Scientists in the US have developed artificial "micromuscles" capable of gripping, walking and even swimming

Scientists in the US have developed artificial "micromuscles" capable of functions like gripping, walking and even swimming. The team, based at Harvard University, US, created a series of muscular thin films (MTFs) by growing heart muscle cells from rats onto flexible plastic strips. These centimetre-scale MTFs could eventually be used in engineered devices of all sizes. 

The team, led by Kit Parker and George Whitesides, used electrical impulses to make the muscle fibres contract, causing the MTFs to roll up and ’grip’ objects. After the initial contraction, the muscle relaxes and the flexible plastic helps the muscle fibres to return to their original position. This pattern of contraction and relaxation can be controlled, or paced, leading to more diverse functions - pumping, for example. Inspired by the movement of simple organisms, the team developed simple MTFs that could be remotely controlled to walk or swim (as shown in a series of videos - click the ’micromuscles in action’  link below).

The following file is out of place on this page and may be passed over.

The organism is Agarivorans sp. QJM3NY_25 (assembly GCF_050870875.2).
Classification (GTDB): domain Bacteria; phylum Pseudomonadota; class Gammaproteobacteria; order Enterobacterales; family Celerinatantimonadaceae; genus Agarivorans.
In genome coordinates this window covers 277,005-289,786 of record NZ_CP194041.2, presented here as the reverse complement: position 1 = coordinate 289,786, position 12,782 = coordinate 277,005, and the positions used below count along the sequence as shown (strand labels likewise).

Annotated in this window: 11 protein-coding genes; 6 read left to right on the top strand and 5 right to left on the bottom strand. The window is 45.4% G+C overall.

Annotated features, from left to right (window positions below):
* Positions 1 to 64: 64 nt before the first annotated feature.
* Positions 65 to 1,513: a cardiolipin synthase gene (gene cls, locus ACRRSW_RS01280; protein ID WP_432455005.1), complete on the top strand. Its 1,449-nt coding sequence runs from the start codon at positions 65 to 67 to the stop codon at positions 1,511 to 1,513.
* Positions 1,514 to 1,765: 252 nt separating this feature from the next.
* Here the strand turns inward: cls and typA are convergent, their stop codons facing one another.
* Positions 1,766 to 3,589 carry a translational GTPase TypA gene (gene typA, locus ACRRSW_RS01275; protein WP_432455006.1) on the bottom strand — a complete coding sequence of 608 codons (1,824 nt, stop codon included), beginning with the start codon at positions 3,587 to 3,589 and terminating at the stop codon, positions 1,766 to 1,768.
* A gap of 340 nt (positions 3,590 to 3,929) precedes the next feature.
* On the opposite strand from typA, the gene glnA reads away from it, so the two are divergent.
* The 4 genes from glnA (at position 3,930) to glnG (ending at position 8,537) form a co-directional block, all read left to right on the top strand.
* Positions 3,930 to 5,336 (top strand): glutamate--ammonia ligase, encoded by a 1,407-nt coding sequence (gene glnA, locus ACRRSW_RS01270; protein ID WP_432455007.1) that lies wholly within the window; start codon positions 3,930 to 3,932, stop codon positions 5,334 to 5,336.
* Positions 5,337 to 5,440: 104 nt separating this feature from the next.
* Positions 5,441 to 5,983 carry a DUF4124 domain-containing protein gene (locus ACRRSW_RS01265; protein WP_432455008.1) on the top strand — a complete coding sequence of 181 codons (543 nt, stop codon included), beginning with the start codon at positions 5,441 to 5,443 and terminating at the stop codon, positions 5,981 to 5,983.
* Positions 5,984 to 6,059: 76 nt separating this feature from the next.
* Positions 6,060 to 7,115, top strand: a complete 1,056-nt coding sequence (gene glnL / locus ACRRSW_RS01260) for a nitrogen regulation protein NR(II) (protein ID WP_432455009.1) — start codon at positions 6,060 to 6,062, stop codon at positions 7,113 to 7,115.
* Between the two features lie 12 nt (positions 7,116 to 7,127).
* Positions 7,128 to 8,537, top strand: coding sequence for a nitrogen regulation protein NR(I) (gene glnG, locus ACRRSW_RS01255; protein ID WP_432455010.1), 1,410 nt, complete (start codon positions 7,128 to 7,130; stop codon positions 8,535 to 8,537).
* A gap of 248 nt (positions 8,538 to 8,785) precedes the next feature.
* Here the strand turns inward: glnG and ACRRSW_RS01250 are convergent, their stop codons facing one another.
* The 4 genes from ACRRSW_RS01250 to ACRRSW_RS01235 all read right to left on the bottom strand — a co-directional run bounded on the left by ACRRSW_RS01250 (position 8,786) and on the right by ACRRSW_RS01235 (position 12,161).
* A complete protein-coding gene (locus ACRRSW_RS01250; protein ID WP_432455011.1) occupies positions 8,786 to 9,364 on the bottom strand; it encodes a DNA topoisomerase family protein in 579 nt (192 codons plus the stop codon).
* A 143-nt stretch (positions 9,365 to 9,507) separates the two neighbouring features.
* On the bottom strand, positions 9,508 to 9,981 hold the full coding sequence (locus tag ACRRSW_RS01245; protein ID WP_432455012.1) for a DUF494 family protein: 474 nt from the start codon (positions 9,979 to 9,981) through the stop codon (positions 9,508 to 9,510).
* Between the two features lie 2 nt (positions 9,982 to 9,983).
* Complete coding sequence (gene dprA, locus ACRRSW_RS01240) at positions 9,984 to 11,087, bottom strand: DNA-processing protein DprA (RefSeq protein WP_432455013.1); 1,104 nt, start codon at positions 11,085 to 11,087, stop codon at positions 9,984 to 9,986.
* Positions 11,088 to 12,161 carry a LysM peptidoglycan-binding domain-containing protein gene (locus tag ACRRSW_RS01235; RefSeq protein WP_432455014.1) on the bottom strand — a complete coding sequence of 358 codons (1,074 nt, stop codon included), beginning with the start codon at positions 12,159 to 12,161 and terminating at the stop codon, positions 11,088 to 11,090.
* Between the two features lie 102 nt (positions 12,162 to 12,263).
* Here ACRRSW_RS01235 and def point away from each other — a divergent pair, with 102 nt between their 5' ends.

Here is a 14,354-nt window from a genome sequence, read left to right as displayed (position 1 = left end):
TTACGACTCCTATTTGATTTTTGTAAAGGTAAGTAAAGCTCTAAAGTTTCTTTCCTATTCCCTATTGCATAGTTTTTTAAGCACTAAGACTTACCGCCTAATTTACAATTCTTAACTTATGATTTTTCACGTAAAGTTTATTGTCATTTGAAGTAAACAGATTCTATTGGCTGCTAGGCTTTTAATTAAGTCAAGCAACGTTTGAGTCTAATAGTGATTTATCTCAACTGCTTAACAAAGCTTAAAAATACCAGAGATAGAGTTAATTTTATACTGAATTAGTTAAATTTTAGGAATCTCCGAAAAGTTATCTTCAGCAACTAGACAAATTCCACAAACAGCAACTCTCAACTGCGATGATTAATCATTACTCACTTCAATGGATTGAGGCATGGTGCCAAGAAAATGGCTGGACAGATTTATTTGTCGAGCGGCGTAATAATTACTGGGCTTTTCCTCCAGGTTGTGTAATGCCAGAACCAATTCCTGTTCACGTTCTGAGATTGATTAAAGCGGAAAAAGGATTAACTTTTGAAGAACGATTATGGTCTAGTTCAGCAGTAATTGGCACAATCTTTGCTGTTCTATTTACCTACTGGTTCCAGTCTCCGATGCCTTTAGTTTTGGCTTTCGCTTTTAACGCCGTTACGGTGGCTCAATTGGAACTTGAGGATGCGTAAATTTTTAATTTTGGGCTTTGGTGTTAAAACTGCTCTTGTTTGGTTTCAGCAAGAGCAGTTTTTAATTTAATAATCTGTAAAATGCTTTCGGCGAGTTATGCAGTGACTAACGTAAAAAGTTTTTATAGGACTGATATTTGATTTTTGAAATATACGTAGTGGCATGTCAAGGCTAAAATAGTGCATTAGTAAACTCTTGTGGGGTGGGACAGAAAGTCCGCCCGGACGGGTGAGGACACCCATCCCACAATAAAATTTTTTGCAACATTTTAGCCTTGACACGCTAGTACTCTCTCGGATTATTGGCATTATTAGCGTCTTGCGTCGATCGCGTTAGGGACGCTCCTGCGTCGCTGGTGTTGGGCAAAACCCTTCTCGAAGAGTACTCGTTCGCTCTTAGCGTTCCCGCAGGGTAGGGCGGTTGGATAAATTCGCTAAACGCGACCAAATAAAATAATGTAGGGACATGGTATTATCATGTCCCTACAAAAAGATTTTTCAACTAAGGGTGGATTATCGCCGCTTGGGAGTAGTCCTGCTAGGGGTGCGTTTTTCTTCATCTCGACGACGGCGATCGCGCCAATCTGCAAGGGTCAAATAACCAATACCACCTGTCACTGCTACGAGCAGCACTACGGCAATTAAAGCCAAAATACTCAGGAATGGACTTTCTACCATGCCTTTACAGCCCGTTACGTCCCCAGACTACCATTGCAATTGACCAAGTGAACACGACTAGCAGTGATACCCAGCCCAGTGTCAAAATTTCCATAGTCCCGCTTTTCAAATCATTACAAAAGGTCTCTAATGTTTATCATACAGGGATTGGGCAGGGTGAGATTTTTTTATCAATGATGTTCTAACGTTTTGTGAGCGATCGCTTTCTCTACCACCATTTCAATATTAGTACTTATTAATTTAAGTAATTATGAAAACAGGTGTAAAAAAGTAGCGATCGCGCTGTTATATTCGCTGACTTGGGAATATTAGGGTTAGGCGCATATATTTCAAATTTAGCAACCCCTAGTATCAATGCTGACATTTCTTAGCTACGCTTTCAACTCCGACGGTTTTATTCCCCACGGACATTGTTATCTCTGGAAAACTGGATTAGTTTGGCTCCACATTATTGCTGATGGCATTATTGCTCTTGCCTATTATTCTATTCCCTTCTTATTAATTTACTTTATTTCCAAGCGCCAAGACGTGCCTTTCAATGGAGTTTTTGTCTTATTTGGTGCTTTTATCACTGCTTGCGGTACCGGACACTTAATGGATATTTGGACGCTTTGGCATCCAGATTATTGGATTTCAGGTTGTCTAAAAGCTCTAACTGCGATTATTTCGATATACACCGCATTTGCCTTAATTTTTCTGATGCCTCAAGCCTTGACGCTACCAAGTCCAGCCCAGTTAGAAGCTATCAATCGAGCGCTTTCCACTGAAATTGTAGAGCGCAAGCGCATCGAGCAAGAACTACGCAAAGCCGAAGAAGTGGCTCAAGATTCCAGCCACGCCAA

Professor Nenad Bursac, an expert on heart cells at Duke Biomedical Engineering, North Carolina, told Chemistry World: ’In general the technology is very easy, because the cells do the work for you. The cells are all lined up in one direction so if you cut it into the shape of a triangle, the top has less cells and the base has more. That means it will be pulling more in one direction and therefore move forward.’ 

MTFs have a number of advantages over other types of artificial muscles - there is no need for an external power supply or battery for example. The team has also shown that MTFs are as strong as normal heart muscle and also very efficient. 

However, there are some problems with implementing this technology. Bursac explains: ’This work is still at an early stage in development. Right now it is difficult to maintain a lined-up muscle cell architecture for more than a couple of weeks, so I cannot see much potential for any long-term applications at present.’ 

The team believes that this research will be more widely applied than just engineering uses. It is hoped that analyzing the movements of MTFs will provide greater understanding of the mechanics of the human heart. 

Lewis Brindley 

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